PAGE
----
Craft: Give each child a piece of blue ribbon (for those three and under, help make sure the ribbon ends up glued to the paper plate, not eaten!) to glue or tape to the paper plate as a leash. The paper plate “creatures” can then be accessorized with dots, eyes, horns and other shapes to make Dotty or an imaginary friend of the child’s own design.

Display Potential: You can make a great bulletin board out of the craft project because you can use an image of the book’s cover as the centerpiece and then have all of the ribbons leading out from it (like a giant sunburst) to each of the creatures the kids created). Slogan can be WE’RE DOTTY FOR BOOKS… AND FRIENDS! Or something like that…"

Erica's Dotty craft idea would also work for older kids as well - I've used picture books with strong imaginative themes in my tween Make it and Take it programs before. Last year, we used Jackie Morris' Tell Me a Dragon and created our own dragon art. This year, we're going to be making our own Chester stories, ala Melanie Watt. I can definitely see Dotty in our future....it's the perfect vehicle for the paper mache craft I've been wanting to do! I'll make it a two-part program - the first Monday, we'll make our shapes, then the next Monday when they've dried it will be decoration time...and we'll have our own Dottys! Look for cool pictures on the library blog this spring!

What imaginative, book-related crafts can you think of? Abrams is going to give away one copy of Dotty and I have decided to make it a contest-ish. Post a comment with your own book-related, imaginative play craft and I'll choose one lucky winner!

Thanks to Erica Perl for her great ideas and to Abrams for sponsoring our giveaway. Don't forget to check out the other stops on the Dotty blog tour:

8/30 The Happy Nappy Bookseller
9/1 Alison’s Book Marks
9/2 A Patchwork of Books
9/4 Pragmatic Mom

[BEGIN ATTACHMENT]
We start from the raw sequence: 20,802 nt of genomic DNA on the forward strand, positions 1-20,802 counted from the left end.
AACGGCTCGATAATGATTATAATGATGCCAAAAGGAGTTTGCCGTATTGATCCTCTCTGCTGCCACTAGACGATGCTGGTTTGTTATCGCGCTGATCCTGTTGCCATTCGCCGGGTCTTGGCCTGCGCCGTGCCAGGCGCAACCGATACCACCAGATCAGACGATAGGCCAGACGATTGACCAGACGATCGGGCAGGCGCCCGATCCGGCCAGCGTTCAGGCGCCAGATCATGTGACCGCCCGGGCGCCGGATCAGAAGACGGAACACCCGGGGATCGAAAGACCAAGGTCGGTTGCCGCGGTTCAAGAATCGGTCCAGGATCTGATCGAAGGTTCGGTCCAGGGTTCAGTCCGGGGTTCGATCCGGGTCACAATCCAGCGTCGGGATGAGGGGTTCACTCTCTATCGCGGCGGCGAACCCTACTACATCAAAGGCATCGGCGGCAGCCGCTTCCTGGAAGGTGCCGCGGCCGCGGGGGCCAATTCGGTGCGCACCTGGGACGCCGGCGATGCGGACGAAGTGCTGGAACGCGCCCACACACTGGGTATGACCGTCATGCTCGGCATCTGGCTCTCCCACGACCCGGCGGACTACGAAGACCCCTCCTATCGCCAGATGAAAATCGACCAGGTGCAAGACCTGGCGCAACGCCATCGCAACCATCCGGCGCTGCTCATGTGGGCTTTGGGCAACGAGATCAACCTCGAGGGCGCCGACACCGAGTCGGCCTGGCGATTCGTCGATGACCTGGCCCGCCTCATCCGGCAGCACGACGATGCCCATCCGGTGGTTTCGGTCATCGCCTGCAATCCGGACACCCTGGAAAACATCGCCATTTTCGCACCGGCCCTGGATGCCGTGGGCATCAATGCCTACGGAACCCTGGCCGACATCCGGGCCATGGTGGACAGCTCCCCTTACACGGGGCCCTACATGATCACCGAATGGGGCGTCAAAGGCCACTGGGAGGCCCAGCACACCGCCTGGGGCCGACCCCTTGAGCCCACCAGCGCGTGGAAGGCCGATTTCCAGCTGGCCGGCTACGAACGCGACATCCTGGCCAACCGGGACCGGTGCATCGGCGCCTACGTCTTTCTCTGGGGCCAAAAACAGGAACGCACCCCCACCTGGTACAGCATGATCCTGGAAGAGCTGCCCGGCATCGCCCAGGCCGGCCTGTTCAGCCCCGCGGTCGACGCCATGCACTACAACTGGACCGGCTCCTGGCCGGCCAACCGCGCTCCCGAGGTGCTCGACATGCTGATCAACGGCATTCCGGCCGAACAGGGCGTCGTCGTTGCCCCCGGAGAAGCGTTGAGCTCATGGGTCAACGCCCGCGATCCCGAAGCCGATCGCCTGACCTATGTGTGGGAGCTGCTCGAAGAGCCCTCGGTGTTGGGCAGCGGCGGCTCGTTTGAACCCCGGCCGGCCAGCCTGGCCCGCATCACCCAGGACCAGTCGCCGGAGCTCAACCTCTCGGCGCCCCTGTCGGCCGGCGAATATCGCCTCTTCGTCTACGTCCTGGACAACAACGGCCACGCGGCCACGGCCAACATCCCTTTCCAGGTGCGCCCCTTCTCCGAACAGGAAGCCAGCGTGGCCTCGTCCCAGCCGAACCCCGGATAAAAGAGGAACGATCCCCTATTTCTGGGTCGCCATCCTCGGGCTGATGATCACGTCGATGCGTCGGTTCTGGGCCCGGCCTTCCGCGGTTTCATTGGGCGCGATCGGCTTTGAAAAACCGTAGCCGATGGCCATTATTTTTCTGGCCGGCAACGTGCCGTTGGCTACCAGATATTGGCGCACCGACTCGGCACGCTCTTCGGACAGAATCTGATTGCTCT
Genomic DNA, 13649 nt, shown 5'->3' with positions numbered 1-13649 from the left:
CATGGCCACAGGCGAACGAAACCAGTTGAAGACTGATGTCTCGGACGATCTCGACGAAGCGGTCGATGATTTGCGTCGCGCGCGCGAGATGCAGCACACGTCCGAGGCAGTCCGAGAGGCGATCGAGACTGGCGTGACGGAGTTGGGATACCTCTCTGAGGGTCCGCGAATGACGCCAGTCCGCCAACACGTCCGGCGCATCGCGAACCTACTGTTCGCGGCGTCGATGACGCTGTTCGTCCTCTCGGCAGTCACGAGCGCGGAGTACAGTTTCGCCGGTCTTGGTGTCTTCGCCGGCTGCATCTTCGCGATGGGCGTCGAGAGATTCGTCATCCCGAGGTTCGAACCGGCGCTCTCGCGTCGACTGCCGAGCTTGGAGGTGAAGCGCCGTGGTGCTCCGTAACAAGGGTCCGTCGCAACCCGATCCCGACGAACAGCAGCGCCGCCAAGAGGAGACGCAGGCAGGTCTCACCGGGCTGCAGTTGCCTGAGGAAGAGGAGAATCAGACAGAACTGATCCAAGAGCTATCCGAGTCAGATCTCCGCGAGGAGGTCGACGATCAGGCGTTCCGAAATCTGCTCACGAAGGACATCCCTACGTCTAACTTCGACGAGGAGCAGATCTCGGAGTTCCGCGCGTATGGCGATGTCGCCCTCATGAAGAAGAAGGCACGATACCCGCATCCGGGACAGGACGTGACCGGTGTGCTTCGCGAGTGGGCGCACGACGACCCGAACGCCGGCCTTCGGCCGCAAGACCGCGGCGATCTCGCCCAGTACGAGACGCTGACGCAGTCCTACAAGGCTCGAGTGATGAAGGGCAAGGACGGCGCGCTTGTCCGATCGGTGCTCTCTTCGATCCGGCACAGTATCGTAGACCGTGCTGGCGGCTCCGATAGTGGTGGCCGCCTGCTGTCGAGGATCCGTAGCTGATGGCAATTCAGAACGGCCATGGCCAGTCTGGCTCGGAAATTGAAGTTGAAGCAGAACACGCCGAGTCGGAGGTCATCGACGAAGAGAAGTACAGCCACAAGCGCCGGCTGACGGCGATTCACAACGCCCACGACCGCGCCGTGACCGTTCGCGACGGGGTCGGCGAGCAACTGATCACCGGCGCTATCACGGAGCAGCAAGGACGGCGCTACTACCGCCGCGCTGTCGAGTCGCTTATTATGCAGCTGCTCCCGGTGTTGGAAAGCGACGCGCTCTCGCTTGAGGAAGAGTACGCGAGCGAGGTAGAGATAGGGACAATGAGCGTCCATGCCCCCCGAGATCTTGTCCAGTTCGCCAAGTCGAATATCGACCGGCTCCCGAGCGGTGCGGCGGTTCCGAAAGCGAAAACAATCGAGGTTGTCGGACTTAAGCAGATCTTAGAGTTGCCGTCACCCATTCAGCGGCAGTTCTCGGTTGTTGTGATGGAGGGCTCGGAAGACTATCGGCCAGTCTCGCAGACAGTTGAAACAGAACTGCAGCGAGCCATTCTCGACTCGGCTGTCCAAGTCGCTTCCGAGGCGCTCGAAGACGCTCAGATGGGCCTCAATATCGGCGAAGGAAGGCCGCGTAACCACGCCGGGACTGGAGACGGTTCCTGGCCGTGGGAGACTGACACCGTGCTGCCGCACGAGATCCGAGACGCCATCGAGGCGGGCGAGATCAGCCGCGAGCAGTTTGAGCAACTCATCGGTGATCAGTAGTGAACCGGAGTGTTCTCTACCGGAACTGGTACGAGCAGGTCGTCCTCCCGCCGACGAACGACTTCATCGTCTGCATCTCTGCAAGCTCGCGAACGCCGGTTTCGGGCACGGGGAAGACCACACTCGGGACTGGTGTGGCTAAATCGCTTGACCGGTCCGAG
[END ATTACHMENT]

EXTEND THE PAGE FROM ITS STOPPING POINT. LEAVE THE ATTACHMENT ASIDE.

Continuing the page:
9/7 Links to Literacy
9/8 The Book Bag Blog
9/9 The Hiding Spot
9/10 Bookmark, The First Book Blog

Oh, just realized I should put an end date on the giveaway....let's say...September 11th, so you have time to visit all Dotty's stops!

12 comments:

erica said...

So fun to be here! So honored by your lovely review! And may I just say, "Oooo... paper mache!" Send pix!!!

Clariline said...

I had our first grade classes create "Creatures that ate the Teacher" from the Jack Prelutsky poem. It was great - please enter me in the contest.

Brimful Curiosities said...

Ever since we read The Magic Hat by Mem Fox, illustrated by Tricia Tusa, I've wanted to craft our own blue hat similar to the one illustrated in the book. Then we could have it fly from person to person, and using our imaginations, pretend that it changes each wearer into an animal of his/her choice. Or, it would also be fun to have each child make their own "magic hat."

During the crafting and pretend play I'd put on Laurie Berkner's "This Hat" song. The song reminds me a little of Fox's book.

Anamaria (bookstogether) said...

Love the paper plate Dotty craft--we're going to have to try that one at home! We like Emma Dodd's Dog's Colorful Day--white dog, add spots and blotches. Or Elmer the patchwork elephant.

Mozi Esme said...

This looks like a sweet book!

We're focusing on Pinkalicious this week, so pink cupcakes are way in, plus color mixing - painting pink flowers, counting pink pompoms, etc. And we made a doctor's black bag, too.

janemaritz at yahoo dot com

We posted about this giveaway at Winning Readings: http://winningreadings.blogspot.com/2010/09/dotty.html

Wendy said...

We made and decorated our own cookies with friends after reading "If you give a mouse a cookie."

Wendy
ebeandebe at gmail dot com

Charlotte said...

Our best effort, I think, was the Amos and Boris paper on popsicle stick puppets...

this sounds like an utterly charming book!

Staci said...

After reading Fantastic Beasts (my son's currently obsessed with monsters and mythical creatures), we free handed monsters and dragons with sharpies and then painted with water colors. We also designed the castles they protect. He loved it!
mommastaci33 at yahoo dot com

saturdaynightfever said...

We read "The Polar Express" when the train is around the tree at Christmas...and we're adults!

edgenemmers@gmail.com

SalanderServant said...

Clifford has inspired many creative drawings over the years in our house!

Melissa B. said...

After I read Goldilocks to my preschoolers, I let them act the story out. They can take turns playing different roles.

Schlauberger said...

After reading the book: "Knut" (How one little polar bear captivated the world) we planned a trip to the zoo.
blanch682000@yahoo.com